Italian Senate vote on Salvini’s immunity follows party lines

Clay Curtis
February 14, 2020

Leader of Italy's far-right party Matteo Salvini leaves after his speech at the Senate ahead of a vote on whether to pursue an investigation against him that could give rise to a trial for alleged kidnapping of migrants, in Rome, Italy, February 12, 2020.

The Italian Senate will vote on Wednesday (12 February) whether the far-right leader Matteo Salvini should be brought to court for "kidnapping" 131 migrants past year, when as the interior minister he prevented them from disembarking but forced them to stay aboard the Gregoretti coastguard ship.

The Senate vote fell 84 short of the number needed to overturn its commission's decision on Salvini's immunity last month.

A court in Sicily recommended that former interior minister Salvini stand trial for blocking migrants from disembarking from a coast guard boat last July. Standing trial will allow him to portray himself as a victim of politically motivated persecution in the case, but a guilty verdict could hamper his chances to run for prime minister in future elections.

Prime Minister Conte had called Mr Salvini as being "obsessed" with keeping migrants out of Italy.

"I'll do it again as soon as I get back in government".

The far-right League Party leader and former interior minister said he wanted to face trial after being accused of illegally keeping 116 people on a boat off the coast of Sicily for almost a week in August 2019.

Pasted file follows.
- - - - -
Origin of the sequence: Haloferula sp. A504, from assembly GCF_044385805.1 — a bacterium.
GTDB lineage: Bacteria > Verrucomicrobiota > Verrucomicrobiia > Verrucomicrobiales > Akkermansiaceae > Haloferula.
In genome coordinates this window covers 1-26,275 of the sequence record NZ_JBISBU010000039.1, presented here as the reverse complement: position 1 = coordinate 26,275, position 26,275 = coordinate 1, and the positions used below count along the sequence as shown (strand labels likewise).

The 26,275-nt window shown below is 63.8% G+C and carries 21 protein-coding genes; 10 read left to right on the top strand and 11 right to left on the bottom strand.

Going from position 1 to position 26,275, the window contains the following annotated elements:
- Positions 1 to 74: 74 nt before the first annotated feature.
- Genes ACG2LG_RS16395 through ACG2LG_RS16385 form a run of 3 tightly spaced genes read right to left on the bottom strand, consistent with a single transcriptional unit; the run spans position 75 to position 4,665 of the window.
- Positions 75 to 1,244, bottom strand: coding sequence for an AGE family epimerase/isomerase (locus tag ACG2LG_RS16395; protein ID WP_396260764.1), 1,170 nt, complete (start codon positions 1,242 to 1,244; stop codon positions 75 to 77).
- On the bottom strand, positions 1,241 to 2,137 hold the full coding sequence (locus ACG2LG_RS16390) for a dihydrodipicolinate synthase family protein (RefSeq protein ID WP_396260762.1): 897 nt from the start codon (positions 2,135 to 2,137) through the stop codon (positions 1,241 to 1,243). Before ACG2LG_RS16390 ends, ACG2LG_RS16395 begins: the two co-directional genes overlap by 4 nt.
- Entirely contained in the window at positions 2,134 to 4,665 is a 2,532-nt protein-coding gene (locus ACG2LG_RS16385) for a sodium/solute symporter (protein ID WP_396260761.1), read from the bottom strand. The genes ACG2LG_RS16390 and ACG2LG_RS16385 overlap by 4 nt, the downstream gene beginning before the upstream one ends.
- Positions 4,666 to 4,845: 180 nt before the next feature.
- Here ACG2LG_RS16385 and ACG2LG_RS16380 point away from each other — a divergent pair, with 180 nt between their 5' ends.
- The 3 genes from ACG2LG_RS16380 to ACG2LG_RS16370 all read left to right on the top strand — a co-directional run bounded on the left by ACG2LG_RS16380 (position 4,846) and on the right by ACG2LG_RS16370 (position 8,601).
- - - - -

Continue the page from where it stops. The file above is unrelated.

League leader Matteo Salvini
League leader Matteo Salvini

According to Italian Law, ministers cannot be tried for actions taken by them while they are in office without special approval.

Asked if he was anxious about becoming ineligible for office in the event of a conviction, Salvini said "absolutely not".

Before the debate began, Salvini took to Facebook to say he had his "head held high, with the calm conscience of those who have defended their land and people".

He also blamed other European Union countries, saying he was waiting for their decision on who would accept the 131 migrants on board the Coast Guard vessel Gregoretti.

After the vote, Salvini said that he had "full and total faith in the justice system". Similar standoffs played out in the Mediterranean Sea during the anti-immigration stance Salvini took as interior minister.

Viti Crimi, interim leader of the anti-establishment 5-Star Movement (M5S), Salvini's former government partner, said "the League leader has been living in a confused state for months".

In less than two years, there were about 25 stand-offs between rescue vessels and Italian authorities as a result of Salvini's policies, but some of these end up under the investigation of prosecutors.

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